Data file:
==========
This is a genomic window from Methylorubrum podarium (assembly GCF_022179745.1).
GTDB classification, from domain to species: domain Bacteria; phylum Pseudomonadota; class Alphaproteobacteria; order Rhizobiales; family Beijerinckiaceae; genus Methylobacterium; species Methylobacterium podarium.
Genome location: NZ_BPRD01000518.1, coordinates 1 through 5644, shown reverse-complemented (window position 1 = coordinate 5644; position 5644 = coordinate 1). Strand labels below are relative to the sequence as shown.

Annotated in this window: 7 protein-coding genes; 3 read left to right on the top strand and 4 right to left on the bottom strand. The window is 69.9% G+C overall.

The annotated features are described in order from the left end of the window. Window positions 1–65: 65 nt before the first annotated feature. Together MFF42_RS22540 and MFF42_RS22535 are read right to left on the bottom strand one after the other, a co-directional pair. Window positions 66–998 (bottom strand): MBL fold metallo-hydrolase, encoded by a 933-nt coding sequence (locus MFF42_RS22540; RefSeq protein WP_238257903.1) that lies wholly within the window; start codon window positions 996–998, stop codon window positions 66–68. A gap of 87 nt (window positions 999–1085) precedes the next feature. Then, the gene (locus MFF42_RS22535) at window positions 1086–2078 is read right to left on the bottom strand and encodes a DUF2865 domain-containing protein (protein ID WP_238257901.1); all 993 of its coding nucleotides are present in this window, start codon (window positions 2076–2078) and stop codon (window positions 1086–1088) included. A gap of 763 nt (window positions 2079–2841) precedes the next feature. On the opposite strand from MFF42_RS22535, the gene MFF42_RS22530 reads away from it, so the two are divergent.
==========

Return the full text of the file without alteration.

This is a genomic window from Methylorubrum podarium (assembly GCF_022179745.1).
GTDB classification, from domain to species: domain Bacteria; phylum Pseudomonadota; class Alphaproteobacteria; order Rhizobiales; family Beijerinckiaceae; genus Methylobacterium; species Methylobacterium podarium.
Genome location: NZ_BPRD01000518.1, coordinates 1 through 5644, shown reverse-complemented (window position 1 = coordinate 5644; position 5644 = coordinate 1). Strand labels below are relative to the sequence as shown.

Annotated in this window: 7 protein-coding genes; 3 read left to right on the top strand and 4 right to left on the bottom strand. The window is 69.9% G+C overall.

The annotated features are described in order from the left end of the window. Window positions 1–65: 65 nt before the first annotated feature. Together MFF42_RS22540 and MFF42_RS22535 are read right to left on the bottom strand one after the other, a co-directional pair. Window positions 66–998 (bottom strand): MBL fold metallo-hydrolase, encoded by a 933-nt coding sequence (locus MFF42_RS22540; RefSeq protein WP_238257903.1) that lies wholly within the window; start codon window positions 996–998, stop codon window positions 66–68. A gap of 87 nt (window positions 999–1085) precedes the next feature. Then, the gene (locus MFF42_RS22535) at window positions 1086–2078 is read right to left on the bottom strand and encodes a DUF2865 domain-containing protein (protein ID WP_238257901.1); all 993 of its coding nucleotides are present in this window, start codon (window positions 2076–2078) and stop codon (window positions 1086–1088) included. A gap of 763 nt (window positions 2079–2841) precedes the next feature. On the opposite strand from MFF42_RS22535, the gene MFF42_RS22530 reads away from it, so the two are divergent.